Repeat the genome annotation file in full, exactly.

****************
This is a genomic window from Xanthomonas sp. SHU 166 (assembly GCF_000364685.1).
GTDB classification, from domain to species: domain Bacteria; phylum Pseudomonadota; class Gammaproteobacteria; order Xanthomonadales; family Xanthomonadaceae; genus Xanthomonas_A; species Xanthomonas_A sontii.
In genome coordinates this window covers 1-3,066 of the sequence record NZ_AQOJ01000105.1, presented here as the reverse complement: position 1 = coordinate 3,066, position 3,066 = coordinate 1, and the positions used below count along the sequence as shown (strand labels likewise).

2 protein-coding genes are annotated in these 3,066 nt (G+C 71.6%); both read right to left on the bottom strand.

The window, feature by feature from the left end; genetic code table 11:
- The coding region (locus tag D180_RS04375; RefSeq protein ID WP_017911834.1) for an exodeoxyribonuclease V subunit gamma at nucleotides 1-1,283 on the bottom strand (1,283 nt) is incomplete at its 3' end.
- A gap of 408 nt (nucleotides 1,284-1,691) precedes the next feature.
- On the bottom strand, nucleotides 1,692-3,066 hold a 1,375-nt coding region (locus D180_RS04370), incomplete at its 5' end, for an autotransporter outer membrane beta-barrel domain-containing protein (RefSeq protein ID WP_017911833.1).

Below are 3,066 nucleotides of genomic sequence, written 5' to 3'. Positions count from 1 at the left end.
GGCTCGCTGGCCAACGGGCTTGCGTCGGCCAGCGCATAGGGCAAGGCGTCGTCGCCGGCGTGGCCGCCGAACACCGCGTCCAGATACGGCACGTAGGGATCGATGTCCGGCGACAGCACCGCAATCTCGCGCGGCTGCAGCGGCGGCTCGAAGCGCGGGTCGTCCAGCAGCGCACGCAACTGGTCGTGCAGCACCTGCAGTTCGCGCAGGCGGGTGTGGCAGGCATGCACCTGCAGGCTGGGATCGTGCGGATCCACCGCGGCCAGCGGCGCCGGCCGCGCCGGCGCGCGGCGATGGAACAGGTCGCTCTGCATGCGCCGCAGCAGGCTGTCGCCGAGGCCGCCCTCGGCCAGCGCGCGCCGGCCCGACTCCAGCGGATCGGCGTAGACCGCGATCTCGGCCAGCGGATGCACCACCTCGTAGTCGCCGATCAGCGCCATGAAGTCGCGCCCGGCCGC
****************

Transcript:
This is a genomic window from Xanthomonas sp. SHU 166 (assembly GCF_000364685.1).
GTDB classification, from domain to species: domain Bacteria; phylum Pseudomonadota; class Gammaproteobacteria; order Xanthomonadales; family Xanthomonadaceae; genus Xanthomonas_A; species Xanthomonas_A sontii.
In genome coordinates this window covers 1-3,066 of the sequence record NZ_AQOJ01000105.1, presented here as the reverse complement: position 1 = coordinate 3,066, position 3,066 = coordinate 1, and the positions used below count along the sequence as shown (strand labels likewise).

2 protein-coding genes are annotated in these 3,066 nt (G+C 71.6%); both read right to left on the bottom strand.

The window, feature by feature from the left end; genetic code table 11:
- The coding region (locus tag D180_RS04375; RefSeq protein ID WP_017911834.1) for an exodeoxyribonuclease V subunit gamma at nucleotides 1-1,283 on the bottom strand (1,283 nt) is incomplete at its 3' end.
- A gap of 408 nt (nucleotides 1,284-1,691) precedes the next feature.
- On the bottom strand, nucleotides 1,692-3,066 hold a 1,375-nt coding region (locus D180_RS04370), incomplete at its 5' end, for an autotransporter outer membrane beta-barrel domain-containing protein (RefSeq protein ID WP_017911833.1).

Below are 3,066 nucleotides of genomic sequence, written 5' to 3'. Positions count from 1 at the left end.
GGCTCGCTGGCCAACGGGCTTGCGTCGGCCAGCGCATAGGGCAAGGCGTCGTCGCCGGCGTGGCCGCCGAACACCGCGTCCAGATACGGCACGTAGGGATCGATGTCCGGCGACAGCACCGCAATCTCGCGCGGCTGCAGCGGCGGCTCGAAGCGCGGGTCGTCCAGCAGCGCACGCAACTGGTCGTGCAGCACCTGCAGTTCGCGCAGGCGGGTGTGGCAGGCATGCACCTGCAGGCTGGGATCGTGCGGATCCACCGCGGCCAGCGGCGCCGGCCGCGCCGGCGCGCGGCGATGGAACAGGTCGCTCTGCATGCGCCGCAGCAGGCTGTCGCCGAGGCCGCCCTCGGCCAGCGCGCGCCGGCCCGACTCCAGCGGATCGGCGTAGACCGCGATCTCGGCCAGCGGATGCACCACCTCGTAGTCGCCGATCAGCGCCATGAAGTCGCGCCCGGCCGC